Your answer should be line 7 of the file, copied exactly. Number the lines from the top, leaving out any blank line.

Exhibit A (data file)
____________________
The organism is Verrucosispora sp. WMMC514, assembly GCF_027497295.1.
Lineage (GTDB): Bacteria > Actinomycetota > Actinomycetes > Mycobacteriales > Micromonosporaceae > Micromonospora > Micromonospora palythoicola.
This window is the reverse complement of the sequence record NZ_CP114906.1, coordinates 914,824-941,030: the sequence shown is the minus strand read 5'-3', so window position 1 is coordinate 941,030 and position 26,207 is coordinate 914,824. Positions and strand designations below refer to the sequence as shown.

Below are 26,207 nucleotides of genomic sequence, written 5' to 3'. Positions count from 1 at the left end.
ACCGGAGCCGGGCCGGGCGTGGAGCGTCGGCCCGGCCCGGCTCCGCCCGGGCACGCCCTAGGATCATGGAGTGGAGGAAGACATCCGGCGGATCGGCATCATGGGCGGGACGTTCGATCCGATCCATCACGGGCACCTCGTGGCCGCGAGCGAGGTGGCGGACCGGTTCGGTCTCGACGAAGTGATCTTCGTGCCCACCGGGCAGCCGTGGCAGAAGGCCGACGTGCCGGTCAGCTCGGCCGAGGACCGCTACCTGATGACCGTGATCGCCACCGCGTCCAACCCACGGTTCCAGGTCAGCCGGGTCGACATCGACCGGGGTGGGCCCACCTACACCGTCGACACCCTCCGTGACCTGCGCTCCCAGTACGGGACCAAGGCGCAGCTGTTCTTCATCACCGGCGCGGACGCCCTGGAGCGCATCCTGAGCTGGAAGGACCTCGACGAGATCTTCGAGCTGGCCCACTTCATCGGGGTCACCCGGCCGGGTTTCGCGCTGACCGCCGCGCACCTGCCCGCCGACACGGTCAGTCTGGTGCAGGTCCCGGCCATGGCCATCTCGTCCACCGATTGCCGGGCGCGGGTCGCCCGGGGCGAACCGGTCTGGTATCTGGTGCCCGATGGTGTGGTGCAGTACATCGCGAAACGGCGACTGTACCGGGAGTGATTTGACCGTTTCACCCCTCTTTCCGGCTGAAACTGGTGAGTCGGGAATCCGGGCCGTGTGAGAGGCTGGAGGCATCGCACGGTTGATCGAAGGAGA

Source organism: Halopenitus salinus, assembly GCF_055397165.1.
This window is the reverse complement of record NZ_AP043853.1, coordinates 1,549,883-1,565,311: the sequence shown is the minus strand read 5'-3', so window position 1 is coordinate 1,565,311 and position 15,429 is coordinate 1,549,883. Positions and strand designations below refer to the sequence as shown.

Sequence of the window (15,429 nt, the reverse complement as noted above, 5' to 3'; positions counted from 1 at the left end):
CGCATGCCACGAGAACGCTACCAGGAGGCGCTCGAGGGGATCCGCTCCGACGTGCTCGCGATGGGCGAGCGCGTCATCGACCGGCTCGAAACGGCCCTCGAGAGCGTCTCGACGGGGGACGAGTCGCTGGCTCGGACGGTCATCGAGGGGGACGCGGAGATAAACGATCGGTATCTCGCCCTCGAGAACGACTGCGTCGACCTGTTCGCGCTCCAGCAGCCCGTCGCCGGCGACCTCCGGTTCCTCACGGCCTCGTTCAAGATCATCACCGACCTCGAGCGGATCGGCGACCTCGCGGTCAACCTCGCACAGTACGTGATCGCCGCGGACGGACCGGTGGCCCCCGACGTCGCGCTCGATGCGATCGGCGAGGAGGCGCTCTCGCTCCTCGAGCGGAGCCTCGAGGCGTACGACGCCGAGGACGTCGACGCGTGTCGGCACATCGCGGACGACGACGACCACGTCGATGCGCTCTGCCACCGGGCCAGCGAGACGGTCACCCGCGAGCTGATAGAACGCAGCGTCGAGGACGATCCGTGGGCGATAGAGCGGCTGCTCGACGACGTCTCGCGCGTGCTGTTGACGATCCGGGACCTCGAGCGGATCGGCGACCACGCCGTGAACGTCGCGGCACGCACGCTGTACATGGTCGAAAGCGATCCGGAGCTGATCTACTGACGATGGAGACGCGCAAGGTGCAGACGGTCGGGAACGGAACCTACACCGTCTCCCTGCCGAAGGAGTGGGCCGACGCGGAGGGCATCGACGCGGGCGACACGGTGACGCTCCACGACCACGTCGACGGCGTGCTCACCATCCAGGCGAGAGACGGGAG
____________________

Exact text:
This window is the reverse complement of record NZ_AP043853.1, coordinates 1,549,883-1,565,311: the sequence shown is the minus strand read 5'-3', so window position 1 is coordinate 1,565,311 and position 15,429 is coordinate 1,549,883. Positions and strand designations below refer to the sequence as shown.